Riding a motocross bike off a massive ramp and flying it into the sky and flipping and then trying to land on another ramp is totally normal right? If you’re a crazy person that is. We talked to one such crazy dude, Luke Cole, about his time riding Freestyle Motocross (FMX)
Were you always a daredevil?
I always had that nature to push things to the limit. Even from a toddler mum has told me stories of just running to the deep end of the pool and jumping off, sinking to the bottom and having to be dragged to the surface, only to do it again 10 mins later. But right through my childhood I was always pushing the limits. It didn’t matter if I was jumping out of trees into the river or surfing big waves, I always wanted to be going bigger and further than anyone else.
Did you grow up riding motorbikes?
Yeah, my dad bought me our first bike when I was 7. My parents never really had much money so I never got a new bike, or even a near new bike. I always had bikes that were held together with fencing wire and duct tape. We lived on 25 acres in Dubbo, so we had plenty of room to build tracks and have heaps of fun.
How did you get started in Freestyle Motocross (FMX)?
I kind of just fell into it really. I ruptured my ear drum surfing when I was in my early 20s and I couldn’t surf for 18months. I decided to buy myself a dirt bike again. I raced for a little while, but just local club days. I was really slow and not very good. But what I did know is that I liked hitting the bigger jumps.
I found a jump in the bush near my house and started to ride it whenever I could. The sport of FMX was in it infancy, with it only just getting started in Australia. I watched the videos and looked at the magazines and would go out and try what I saw. I did my first contest in Melbourne in 2000 and it all went from there.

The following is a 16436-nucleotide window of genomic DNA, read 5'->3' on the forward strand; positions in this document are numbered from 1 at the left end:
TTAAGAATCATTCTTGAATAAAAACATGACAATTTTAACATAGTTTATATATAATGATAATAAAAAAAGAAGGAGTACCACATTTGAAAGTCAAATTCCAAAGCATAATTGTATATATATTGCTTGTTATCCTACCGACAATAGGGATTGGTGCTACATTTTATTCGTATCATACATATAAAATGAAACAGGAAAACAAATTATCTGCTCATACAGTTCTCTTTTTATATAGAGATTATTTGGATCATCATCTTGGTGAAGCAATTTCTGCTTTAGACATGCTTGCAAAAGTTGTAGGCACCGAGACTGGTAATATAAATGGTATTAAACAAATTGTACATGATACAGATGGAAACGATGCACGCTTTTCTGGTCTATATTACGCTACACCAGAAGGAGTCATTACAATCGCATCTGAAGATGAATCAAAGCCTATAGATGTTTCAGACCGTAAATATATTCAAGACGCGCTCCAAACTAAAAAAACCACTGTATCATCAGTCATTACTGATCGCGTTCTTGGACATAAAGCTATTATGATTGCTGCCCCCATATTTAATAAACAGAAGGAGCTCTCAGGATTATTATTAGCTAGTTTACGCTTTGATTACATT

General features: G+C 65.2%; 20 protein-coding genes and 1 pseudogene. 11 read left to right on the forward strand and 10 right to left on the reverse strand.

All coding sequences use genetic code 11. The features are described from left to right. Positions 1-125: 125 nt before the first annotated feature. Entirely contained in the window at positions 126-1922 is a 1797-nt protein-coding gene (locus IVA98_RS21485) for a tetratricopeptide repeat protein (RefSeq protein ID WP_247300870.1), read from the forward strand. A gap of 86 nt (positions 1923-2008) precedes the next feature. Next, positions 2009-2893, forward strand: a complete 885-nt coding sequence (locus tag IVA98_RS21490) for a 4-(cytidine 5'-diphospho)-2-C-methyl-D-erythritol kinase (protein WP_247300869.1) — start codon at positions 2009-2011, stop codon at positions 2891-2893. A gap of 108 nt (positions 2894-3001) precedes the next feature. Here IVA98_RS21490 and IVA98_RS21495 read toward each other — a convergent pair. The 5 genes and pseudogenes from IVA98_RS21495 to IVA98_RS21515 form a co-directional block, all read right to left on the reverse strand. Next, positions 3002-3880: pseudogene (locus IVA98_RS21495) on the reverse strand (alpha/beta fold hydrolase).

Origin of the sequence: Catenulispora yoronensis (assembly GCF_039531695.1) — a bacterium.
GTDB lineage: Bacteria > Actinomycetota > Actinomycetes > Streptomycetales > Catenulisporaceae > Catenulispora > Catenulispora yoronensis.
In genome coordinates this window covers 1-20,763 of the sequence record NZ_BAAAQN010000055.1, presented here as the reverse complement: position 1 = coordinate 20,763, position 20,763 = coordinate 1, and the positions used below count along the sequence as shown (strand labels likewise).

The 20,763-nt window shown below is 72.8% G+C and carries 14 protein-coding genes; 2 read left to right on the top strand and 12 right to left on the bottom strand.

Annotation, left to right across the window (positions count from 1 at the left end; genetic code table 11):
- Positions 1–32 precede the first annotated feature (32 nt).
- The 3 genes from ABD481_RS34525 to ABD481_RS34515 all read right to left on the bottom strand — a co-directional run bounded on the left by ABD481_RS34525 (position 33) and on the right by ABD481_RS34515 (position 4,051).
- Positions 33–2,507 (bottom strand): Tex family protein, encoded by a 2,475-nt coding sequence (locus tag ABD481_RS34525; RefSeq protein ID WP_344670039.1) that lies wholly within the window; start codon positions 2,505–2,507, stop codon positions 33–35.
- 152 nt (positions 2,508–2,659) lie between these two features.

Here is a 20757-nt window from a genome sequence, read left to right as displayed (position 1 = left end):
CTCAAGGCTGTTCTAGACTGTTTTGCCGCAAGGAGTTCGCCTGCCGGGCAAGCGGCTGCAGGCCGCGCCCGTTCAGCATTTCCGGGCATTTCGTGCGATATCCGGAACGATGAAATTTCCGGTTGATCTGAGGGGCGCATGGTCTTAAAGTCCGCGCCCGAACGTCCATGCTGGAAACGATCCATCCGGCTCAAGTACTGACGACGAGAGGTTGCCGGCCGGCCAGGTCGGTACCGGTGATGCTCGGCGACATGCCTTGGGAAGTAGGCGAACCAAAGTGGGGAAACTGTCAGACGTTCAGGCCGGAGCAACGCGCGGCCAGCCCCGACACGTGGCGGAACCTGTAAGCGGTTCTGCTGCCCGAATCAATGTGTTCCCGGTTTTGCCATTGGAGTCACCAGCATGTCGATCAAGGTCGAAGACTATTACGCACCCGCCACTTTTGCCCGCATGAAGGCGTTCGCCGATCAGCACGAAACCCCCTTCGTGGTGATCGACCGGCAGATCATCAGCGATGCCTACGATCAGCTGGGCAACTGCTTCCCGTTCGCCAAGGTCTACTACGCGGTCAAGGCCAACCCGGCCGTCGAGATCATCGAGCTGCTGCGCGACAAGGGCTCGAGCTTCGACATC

How did you get to the point of being able to jump those big jumps and learn those crazy-arse tricks?
I’ve had that question a lot throughout my career. People would talk to me after contests and demos and say ‘you guys are stupid!’ but learning FMX is the same as learning anything else, you start small and get bigger and more difficult. I didn’t go out on my first day and automatically do a backflip. I started on small jumps and easy tricks. Then the jumps got bigger and bigger, and the tricks got harder and harder.
The backflip is a pretty average trick in your sport these days, how’d you learn to do that? Were you shitting yourself the first time you tried it?
The back flip was a trick that kicked my butt for a few years. I first tried it when there were only a few guys in the world doing them. I pretty much put some hay down on a downramp and tried to flip off it. I landed on my head 3 times and broke my collar bone on the 4th jump. I went on to have a varying degree of success in the next 2 years. I crashed 20-30 flips and only landed a handful. It took its toll on me, mentally and physically. I didn’t try it again for a few years. Then I finally got my head around it and nailed it. Was I shitting myself the first time I tried it? Yep!! And the 2nd time and 3rd time and 103rd time. I never got to a point where I wasn’t nervous about doing my first one for the day.